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Compiling to .COM format

FrkiFrki Posts: 2Member
Is there any way to compile Turbo Pascal 7.0 code to .COM file format ?

Comments

  • Phat NatPhat Nat Posts: 757Member
    : Is there any way to compile Turbo Pascal 7.0 code to .COM file format ?
    :

    Not directly I believe (correct me if I'm wrong).
    You could, however, mark portions of code with assembly NOP functions and then pull the code out of the .EXE file and use DEBUG to convert it to assembly code that could be inserted into a TASM file.

    Not really easy, but Turbo Pascal is a high level language and .COM files are built from low-level compilers.

    I like to use markers like this:
    [code]
    Begin
    ASM NOP; NOP; NOP; END;
    GotoXY(12,4);
    ASM NOP; NOP; NOP; END;
    End.
    [/code]

    Then after compiling, use your favorite editor to search for Ordinal value 144(x3) ()
    There will be two sets of these in the file. One will be the start marker for the code, the other will be the end marker. Save it to a new file (such as CODE.OUT) and use "DEBUG CODE.OUT" to view the code as assembly.

    Anyways, if you say exactly why you want to make it a com file, then we might be able to help more.

    Phat Nat
  • FrkiFrki Posts: 2Member
    I want to write a "Hello world" OS in Turbo Pascal. That is why I need to compile my code to .COM file format.

    Best regards
  • PerranPerran Posts: 241Member
    : : Is there any way to compile Turbo Pascal 7.0 code to .COM file format ?
    : :
    :
    : Not directly I believe (correct me if I'm wrong).
    : You could, however, mark portions of code with assembly NOP functions and then pull the code out of the .EXE file and use DEBUG to convert it to assembly code that could be inserted into a TASM file.
    :
    : Not really easy, but Turbo Pascal is a high level language and .COM files are built from low-level compilers.
    :
    : I like to use markers like this:
    : [code]
    : Begin
    : ASM NOP; NOP; NOP; END;
    : GotoXY(12,4);
    : ASM NOP; NOP; NOP; END;
    : End.
    : [/code]
    :
    : Then after compiling, use your favorite editor to search for Ordinal value 144(x3) ()
    : There will be two sets of these in the file. One will be the start marker for the code, the other will be the end marker. Save it to a new file (such as CODE.OUT) and use "DEBUG CODE.OUT" to view the code as assembly.
    :
    : Anyways, if you say exactly why you want to make it a com file, then we might be able to help more.
    :
    : Phat Nat
    :
    I'd like to point out that the first TP that I used [ver 3.0 in 1984] ONLY compiled .com files, and it should certainly be considered a high-level language. There was even a utility that came with DOS [exe2bin] that could convert most .exe files to .com. I do agree that most modern .exe files cannot be as easily converted.
  • Phat NatPhat Nat Posts: 757Member
    : I want to write a "Hello world" OS in Turbo Pascal. That is why I need to compile my code to .COM file format.
    :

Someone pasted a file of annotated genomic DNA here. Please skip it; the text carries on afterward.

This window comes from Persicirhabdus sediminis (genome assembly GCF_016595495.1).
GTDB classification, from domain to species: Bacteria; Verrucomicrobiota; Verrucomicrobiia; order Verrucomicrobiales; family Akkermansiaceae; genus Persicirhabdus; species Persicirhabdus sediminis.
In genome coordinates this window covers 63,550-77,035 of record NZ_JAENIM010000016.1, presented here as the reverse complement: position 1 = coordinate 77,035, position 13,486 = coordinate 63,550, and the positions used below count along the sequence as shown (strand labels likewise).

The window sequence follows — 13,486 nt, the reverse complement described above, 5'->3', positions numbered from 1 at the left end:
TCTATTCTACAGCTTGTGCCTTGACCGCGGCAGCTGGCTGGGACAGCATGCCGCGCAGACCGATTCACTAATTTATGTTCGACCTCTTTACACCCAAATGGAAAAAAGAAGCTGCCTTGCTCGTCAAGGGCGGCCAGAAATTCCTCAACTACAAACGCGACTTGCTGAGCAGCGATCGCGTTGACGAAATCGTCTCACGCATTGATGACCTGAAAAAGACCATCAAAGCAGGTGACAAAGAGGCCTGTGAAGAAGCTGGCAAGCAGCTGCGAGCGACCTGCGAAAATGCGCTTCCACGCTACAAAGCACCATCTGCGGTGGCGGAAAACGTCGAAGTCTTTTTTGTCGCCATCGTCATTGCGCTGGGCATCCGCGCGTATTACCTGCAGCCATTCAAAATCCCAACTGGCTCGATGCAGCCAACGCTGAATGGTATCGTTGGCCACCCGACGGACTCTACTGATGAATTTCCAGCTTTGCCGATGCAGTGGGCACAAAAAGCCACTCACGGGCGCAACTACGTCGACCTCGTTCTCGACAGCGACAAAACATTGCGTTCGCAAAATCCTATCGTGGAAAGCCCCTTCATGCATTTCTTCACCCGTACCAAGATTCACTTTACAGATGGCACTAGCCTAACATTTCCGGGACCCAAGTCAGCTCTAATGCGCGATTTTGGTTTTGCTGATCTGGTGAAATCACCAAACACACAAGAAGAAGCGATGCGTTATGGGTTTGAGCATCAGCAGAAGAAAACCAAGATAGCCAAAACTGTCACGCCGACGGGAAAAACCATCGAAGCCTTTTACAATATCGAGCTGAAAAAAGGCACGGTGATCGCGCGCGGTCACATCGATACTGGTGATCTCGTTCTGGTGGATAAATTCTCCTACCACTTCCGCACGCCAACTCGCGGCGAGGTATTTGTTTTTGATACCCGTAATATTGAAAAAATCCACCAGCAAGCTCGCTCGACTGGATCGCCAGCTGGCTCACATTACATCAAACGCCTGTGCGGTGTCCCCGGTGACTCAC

: Best regards
    :

    If you want to make a program to say "Hello, World!" and have it as small as possible, I suggest getting HELPPC (lots of good information) and writing it in DEBUG or some assembler. If I remember correctly, I managed to make a .COM file to do this that was 11 bytes large. It started out as inline assembly in Turbo Pascal (compiled the code section as 12 bytes), then took out a useless zero byte.

    Anyways, I know that assembly is quite confusing the first time you see it, but HELPPC is a neccesity (Also covers hardware & c/c++ topics & functions).
    Nor sure exactly where to get it, but try searching for "HELPPC David Jurgens" on your favorite search engine (such as http://www.metacrawler.com) It should return some hits for the program. If all fails, email me and I will send it to you.

    Phat Nat

    PS - Just write or email if you need a hand.
  • Phat NatPhat Nat Posts: 757Member
    : : : Is there any way to compile Turbo Pascal 7.0 code to .COM file format ?
    : : :
    : :
    : : Not directly I believe (correct me if I'm wrong).
    : : You could, however, mark portions of code with assembly NOP functions and then pull the code out of the .EXE file and use DEBUG to convert it to assembly code that could be inserted into a TASM file.
    : :
    : : Not really easy, but Turbo Pascal is a high level language and .COM files are built from low-level compilers.
    : :
    : : I like to use markers like this:
    : : [code]
    : : Begin
    : : ASM NOP; NOP; NOP; END;
    : : GotoXY(12,4);
    : : ASM NOP; NOP; NOP; END;
    : : End.
    : : [/code]
    : :
    : : Then after compiling, use your favorite editor to search for Ordinal value 144(x3) ()
    : : There will be two sets of these in the file. One will be the start marker for the code, the other will be the end marker. Save it to a new file (such as CODE.OUT) and use "DEBUG CODE.OUT" to view the code as assembly.
    : :
    : : Anyways, if you say exactly why you want to make it a com file, then we might be able to help more.
    : :
    : : Phat Nat
    : :
    : I'd like to point out that the first TP that I used [ver 3.0 in 1984] ONLY compiled .com files, and it should certainly be considered a high-level language. There was even a utility that came with DOS [exe2bin] that could convert most .exe files to .com. I do agree that most modern .exe files cannot be as easily converted.
    :


    I think you're right. I do remember something along those lines (ah, DOS. Back when you didn't have to reload an operating system every couple months...) Worth checking the old DOS disks (if you still have them) to see about that file; of course it'd only run under a DOS formatted boot disk.

    Phat Nat


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